"What do you mean?" I frowned.

"He's bound by Mr Tiny's rules, the same as us," Vancha explained. "Just aswe can't call upon others for help in tracking and fighting him,he can't ask his underlings to kill us. Mr Tiny said he had to kill us himself to ensure victory. He can call upon all the vampaneze he likes to fight us, but if one should strike too deeply and inflict a fatal wound, they're destined to lose the war."

That was exciting news and we discussed it eagerly. Until now, we thought we stood no chance against the Vampaneze Lord's minions - there were simply too many of them for us to cut a path through. But if they weren't allowed to kill us ?

"Let's not get carried away," Harkat cautioned. "Even if they can't kill us, they can - stall and subdue us. If they capture us and give us to - their Lord, it will be a simple matter for him to - drive a stake through our hearts."

"How come they didn't killyou !" I asked Harkat. "You're not one of the three hunters."

"Maybe they don't know that," Harkat said.

Steve muttered something beneath his breath.

"What was that?" Vancha shouted, prodding him sharply with his left foot.

"I said we didn't know before, but we do now!" Steve jeered. "At least," he added sulkily, "Iknow."

"You did not know who the hunters were?" Mr Crepsley asked.

Steve shook his head. "We knew there were three of you, and Mr Tiny told us that one would be a child, so we had Darren pegged straight off. But when five of you turned up - you three, Harkat and Debbie - we weren't sure about the others. We guessed the hunters would be vampires, but we didn't want to take unnecessary chances."

"Is that why you pretended to be our ally?" I asked. "You wanted to get close to us, to figure out who the hunters were?"

"That was part of it," Steve nodded, "although mostly I just wanted to toy with you. It was fun, getting so close that I could kill you whenever I wished, delaying the fatal blow until the time was right."

"He's a fool," Vancha snorted. "Anyone who wouldn't strike his foe dead at the first opportunity is asking for trouble."

"Steve Leonard is many things," Mr Crepsley said, "but not foolish." He rubbed the long scar on the left side of his face, thinking deeply. "You thought this plan through most thoroughly, did you not?" he asked Steve.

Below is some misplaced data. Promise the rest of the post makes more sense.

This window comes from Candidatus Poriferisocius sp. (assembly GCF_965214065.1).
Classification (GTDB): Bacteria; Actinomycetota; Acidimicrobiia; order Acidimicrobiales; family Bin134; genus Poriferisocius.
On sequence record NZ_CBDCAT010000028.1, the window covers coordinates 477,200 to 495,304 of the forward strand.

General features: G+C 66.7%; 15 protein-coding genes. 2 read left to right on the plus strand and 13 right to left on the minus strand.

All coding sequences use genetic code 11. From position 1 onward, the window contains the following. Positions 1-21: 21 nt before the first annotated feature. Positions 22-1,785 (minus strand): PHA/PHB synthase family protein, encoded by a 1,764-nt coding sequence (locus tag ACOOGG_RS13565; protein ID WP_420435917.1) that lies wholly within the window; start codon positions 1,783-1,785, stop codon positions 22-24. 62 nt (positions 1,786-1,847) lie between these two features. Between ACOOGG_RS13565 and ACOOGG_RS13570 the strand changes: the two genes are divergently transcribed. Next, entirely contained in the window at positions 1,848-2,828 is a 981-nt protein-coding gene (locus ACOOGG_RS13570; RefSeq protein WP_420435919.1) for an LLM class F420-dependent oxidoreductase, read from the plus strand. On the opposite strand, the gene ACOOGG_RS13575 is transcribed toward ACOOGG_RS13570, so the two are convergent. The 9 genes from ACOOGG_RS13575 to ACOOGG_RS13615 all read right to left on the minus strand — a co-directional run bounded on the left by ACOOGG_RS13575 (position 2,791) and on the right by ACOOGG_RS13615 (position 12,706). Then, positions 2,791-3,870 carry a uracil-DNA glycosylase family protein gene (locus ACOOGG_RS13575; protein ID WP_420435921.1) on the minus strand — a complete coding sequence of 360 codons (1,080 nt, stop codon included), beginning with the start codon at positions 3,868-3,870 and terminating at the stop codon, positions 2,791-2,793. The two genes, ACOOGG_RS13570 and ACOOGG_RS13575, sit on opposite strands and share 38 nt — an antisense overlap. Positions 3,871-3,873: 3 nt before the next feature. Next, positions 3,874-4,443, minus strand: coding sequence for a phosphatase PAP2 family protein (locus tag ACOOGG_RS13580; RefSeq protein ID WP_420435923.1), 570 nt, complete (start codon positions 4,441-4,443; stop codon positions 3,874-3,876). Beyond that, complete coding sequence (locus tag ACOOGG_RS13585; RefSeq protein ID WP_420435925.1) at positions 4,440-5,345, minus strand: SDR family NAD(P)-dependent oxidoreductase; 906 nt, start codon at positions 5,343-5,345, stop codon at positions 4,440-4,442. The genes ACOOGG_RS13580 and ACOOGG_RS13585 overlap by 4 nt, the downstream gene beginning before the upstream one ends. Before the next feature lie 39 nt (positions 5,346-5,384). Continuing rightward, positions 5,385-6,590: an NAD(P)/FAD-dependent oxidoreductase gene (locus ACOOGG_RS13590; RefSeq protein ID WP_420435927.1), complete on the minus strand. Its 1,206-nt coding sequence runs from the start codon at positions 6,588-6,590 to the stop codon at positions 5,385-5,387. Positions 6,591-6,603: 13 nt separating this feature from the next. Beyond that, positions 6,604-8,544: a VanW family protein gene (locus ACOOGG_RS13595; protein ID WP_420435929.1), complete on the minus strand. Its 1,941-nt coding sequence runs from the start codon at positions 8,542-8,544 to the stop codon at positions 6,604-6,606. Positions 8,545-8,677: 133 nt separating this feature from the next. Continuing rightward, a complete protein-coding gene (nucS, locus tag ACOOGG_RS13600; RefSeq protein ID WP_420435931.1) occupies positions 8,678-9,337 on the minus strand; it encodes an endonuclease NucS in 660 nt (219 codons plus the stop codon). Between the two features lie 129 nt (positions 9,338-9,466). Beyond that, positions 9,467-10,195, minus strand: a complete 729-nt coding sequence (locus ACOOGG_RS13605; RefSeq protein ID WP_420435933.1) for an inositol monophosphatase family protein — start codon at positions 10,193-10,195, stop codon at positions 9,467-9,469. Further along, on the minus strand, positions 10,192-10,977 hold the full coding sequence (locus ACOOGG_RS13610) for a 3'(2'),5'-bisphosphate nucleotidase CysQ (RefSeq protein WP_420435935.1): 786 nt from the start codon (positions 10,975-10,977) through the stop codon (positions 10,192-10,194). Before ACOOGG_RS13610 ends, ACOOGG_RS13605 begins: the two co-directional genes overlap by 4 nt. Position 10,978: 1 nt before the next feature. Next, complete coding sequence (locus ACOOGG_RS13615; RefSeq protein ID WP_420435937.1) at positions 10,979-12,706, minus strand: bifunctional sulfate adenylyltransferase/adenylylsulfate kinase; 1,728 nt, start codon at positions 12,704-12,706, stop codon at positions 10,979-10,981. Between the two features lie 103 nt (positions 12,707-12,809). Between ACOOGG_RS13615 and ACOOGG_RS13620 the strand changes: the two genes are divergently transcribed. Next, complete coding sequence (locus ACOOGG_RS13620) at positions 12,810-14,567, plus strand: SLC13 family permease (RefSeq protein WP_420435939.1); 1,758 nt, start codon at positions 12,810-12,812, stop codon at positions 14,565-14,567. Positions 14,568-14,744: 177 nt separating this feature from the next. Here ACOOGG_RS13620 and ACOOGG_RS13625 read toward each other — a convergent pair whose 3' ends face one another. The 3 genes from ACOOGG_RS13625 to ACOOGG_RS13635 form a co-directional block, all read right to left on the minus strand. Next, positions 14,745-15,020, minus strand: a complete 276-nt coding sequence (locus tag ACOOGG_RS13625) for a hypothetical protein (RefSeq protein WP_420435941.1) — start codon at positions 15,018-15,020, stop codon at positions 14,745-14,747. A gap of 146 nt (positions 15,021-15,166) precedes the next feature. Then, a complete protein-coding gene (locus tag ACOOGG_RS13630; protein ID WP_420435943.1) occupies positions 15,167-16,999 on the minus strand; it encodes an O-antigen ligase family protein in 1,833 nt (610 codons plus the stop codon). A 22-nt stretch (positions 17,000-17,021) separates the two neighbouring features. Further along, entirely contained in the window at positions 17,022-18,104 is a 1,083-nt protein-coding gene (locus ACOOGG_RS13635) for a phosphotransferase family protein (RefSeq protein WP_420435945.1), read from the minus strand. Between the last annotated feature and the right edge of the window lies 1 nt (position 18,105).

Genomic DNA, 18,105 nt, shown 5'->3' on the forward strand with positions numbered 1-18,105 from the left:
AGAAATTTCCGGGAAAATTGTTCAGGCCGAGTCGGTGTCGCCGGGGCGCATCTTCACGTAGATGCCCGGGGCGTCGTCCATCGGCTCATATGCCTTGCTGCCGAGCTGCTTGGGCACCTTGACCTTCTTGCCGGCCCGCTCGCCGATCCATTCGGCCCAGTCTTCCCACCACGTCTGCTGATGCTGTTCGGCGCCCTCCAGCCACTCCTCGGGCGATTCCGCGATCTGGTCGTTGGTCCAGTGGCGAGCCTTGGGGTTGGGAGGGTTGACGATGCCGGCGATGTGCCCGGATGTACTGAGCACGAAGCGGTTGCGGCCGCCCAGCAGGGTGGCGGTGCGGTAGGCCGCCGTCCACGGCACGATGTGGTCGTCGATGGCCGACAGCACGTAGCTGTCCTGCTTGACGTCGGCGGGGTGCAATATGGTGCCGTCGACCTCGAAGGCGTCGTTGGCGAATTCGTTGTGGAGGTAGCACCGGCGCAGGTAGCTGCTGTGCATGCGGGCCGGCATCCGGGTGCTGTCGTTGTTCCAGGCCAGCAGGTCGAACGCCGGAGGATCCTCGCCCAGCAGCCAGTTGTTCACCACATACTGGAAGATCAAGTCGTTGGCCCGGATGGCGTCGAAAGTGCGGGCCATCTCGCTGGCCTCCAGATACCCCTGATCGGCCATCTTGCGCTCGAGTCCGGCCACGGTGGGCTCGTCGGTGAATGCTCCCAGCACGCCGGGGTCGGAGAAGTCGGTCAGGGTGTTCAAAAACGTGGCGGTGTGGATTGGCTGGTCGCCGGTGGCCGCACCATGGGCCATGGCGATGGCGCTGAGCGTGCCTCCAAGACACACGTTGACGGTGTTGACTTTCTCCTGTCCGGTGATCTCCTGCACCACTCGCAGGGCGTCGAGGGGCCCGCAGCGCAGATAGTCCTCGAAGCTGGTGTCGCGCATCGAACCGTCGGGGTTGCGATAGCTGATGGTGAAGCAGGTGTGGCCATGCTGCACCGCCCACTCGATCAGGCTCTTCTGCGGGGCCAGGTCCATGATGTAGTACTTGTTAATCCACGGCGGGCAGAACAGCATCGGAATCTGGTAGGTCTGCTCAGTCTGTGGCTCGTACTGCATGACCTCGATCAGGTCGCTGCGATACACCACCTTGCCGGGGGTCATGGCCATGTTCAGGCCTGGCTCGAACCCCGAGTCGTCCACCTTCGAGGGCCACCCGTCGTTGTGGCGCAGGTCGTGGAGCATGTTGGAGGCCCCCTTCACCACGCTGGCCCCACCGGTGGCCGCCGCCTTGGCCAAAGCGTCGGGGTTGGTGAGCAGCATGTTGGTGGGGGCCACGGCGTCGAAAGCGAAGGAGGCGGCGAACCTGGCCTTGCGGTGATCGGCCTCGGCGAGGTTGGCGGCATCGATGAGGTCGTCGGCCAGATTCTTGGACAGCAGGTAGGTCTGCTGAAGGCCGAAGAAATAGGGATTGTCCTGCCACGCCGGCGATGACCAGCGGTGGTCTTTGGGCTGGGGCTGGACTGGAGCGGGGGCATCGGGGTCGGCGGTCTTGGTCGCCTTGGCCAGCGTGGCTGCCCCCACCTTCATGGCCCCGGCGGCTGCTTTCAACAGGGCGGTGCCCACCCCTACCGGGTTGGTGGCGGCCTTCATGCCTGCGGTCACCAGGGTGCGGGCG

"I sure did," Steve smirked.

"You accounted for every possible twist and turn?"

"As many as I could imagine."

Mr Crepsley stopped stroking his scar and his eyes narrowed. "Then you must have considered what would happen if we escaped."

Steve's smile widened but he said nothing.

"What was the back-up plan?" Mr Crepsley asked, his voice strained.

'"Back-up plan'?" Steve echoed innocently.

"Do not play games with me!" Mr Crepsley hissed. "You must have discussed alternate plans with R.V. and Gannen Harst. Once you had revealed your location to us, you could not afford to sit back and wait. Time is precious now that we know where your Lord is hiding, and how those with him cannot take our lives."

Mr Crepsley stopped speaking and snapped to his feet. Vancha was only a second behind him. Their eyes locked and, as one, they exclaimed, "A trap!"

"I knew he came too quietly up the tunnels," Vancha growled, hurrying to the apartment door, opening it and checking the corridor outside. "Deserted."

"I will try the window," Mr Crepsley said, starting towards it.

"No point," Vancha said. "Vampaneze wouldn't attack in the open by day."

"No," Mr Crepsley agreed, "but vampets would." He reached the window and drew back the heavy blind which was blocking the harmful rays of the sun. His breath caught in his throat. "Charna's guts!" he gasped.

Vancha, Harkat and I rushed over to see what had upset him (Vancha grabbed hold of Steve on the way). What we saw caused us all to curse, except Steve, who laughed deliriously.

The street outside was teeming with police cars, army vans, policemen and soldiers. They were lined up in front of the building, and stretched around the sides. Many carried rifles. In the building opposite, we glimpsed figures in the windows, also armed. As we watched, a helicopter buzzed down from overhead and hung in the air a couple of floors above us. There was a soldier in the helicopter with a rifle so big it could have been used to shoot elephants.

But the marksman wasn't interested in elephants. He was aiming at the same target as those in the building and on the ground ?us !